Friday, March 13, 2009

Alert to the Wrong Things

Light bulb sign reading AMBER ALERT
I knew I was going to like what the Star Tribune's Gail Rosenblum had to offer as a columnist, and today's column, called "Well-meaning Amber Alerts stoke fear of rare danger" proved it.

Without trivializing the possible danger to the particular child involved each time the alert has been used, Rosenblum points out that of the 21 alerts in Minnesota since 2002 none of them have been stranger abductions. Instead, they were usually caused by non-custodial parents, or in some cases, another acquaintance of the missing child.

There are about 115 stranger abductions nationally each year; about two-thirds of the children in these cases are recovered safely. Let's see. In 2006, there were 73.7 million children (under 18) in the U.S., so that means a child theoretically has a one in 640,000 chance of being abducted by a stranger in any given year. And, based on the "safely returned" rate, a child has only a one in almost 2 million chance of being significantly harmed by the stranger.

Compare these numbers to any U.S. resident's annual chance of:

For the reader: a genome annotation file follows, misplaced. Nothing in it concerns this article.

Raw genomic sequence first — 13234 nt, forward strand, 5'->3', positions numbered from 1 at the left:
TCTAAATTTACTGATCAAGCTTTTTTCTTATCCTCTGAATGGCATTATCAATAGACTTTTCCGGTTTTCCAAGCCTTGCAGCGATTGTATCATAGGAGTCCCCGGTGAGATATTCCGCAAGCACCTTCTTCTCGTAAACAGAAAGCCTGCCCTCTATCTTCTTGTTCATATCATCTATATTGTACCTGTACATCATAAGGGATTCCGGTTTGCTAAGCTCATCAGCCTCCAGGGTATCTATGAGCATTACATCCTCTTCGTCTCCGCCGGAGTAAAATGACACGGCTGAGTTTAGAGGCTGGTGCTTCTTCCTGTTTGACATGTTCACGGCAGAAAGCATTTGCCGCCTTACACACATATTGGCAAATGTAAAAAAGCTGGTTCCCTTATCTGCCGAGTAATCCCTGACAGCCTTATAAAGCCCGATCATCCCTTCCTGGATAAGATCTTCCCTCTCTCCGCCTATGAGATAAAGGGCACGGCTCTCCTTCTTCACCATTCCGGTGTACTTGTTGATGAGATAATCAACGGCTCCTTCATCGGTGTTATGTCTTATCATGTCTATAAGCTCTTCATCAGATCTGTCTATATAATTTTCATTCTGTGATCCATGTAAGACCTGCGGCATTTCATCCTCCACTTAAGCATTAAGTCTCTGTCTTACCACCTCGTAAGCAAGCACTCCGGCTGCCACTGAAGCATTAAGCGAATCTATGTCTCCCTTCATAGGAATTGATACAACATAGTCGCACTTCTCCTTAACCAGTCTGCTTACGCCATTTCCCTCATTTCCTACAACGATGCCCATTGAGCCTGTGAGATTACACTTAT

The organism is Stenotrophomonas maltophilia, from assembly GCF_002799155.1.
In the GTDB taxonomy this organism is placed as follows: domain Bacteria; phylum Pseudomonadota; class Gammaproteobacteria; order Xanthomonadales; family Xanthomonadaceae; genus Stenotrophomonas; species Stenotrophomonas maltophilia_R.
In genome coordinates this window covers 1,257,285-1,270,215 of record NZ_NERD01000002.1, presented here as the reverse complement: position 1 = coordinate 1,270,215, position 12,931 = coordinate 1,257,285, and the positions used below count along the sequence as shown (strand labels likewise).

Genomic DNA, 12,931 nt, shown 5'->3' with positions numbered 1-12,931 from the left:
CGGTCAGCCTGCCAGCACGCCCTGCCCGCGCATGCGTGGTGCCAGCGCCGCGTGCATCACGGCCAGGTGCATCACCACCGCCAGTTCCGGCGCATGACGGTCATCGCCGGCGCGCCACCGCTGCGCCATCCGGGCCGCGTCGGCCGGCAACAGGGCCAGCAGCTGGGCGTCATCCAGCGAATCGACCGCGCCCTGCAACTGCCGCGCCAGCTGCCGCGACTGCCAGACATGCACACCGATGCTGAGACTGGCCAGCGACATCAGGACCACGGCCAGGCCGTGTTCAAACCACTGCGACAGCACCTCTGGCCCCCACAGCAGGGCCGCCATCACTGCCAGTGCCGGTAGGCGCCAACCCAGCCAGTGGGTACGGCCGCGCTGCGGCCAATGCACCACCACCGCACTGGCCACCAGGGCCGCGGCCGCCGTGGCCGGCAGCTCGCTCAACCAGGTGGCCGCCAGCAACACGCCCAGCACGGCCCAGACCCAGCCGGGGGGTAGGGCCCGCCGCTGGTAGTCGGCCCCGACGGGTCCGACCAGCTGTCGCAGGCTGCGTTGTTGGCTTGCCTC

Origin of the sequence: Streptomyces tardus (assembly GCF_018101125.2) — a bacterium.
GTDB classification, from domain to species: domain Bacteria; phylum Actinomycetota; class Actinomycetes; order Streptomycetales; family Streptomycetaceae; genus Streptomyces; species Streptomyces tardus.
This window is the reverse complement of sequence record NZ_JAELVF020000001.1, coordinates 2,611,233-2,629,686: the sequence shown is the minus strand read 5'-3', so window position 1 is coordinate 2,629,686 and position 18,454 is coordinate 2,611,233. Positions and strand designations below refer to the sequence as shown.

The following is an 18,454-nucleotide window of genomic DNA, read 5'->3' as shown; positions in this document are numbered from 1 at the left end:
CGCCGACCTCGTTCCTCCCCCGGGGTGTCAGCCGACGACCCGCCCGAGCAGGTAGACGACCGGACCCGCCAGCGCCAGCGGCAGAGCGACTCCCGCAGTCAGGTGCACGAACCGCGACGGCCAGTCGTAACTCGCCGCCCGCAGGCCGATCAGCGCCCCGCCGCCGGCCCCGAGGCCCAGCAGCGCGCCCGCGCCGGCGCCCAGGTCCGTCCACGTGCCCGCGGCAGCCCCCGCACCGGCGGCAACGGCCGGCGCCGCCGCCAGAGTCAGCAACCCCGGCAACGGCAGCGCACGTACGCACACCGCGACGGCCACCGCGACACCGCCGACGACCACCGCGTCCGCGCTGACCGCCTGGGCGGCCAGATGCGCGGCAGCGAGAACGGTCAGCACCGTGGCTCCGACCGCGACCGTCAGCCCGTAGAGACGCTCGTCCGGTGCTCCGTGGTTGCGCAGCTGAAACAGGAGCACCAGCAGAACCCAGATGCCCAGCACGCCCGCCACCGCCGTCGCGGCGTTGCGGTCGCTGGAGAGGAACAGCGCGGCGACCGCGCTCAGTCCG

• Being struck by lightning: 1 in 400,000
  • Dying while an occupant in a car: 1 in 20,331
  • Dying from drowning in a bathtub: 1 in 861,939
  • Dying from choking on food: 1 in 343,179
  • Dying from suicide: 1 in 9,085
  • Dying from assault with a firearm: 1 in 24,005
(Odds-of-dying figures are from the National Safety Council, 2005 data; lightning odds from the National Weather Service.)

Of course, it's easy to remember the isolated cases where a child has been abducted by a stranger, and share the horror of the parents, family and nearby community.

But it's not something to base public policy on, and certainly was not a reasonable basis for the mass hysteria that is part-in-parcel of being a parent these days.

In fact, it makes me want to go and read Lenore Skenazy's Free Range Kids blog. I think I will. Meanwhile, thanks for the column, Gail.

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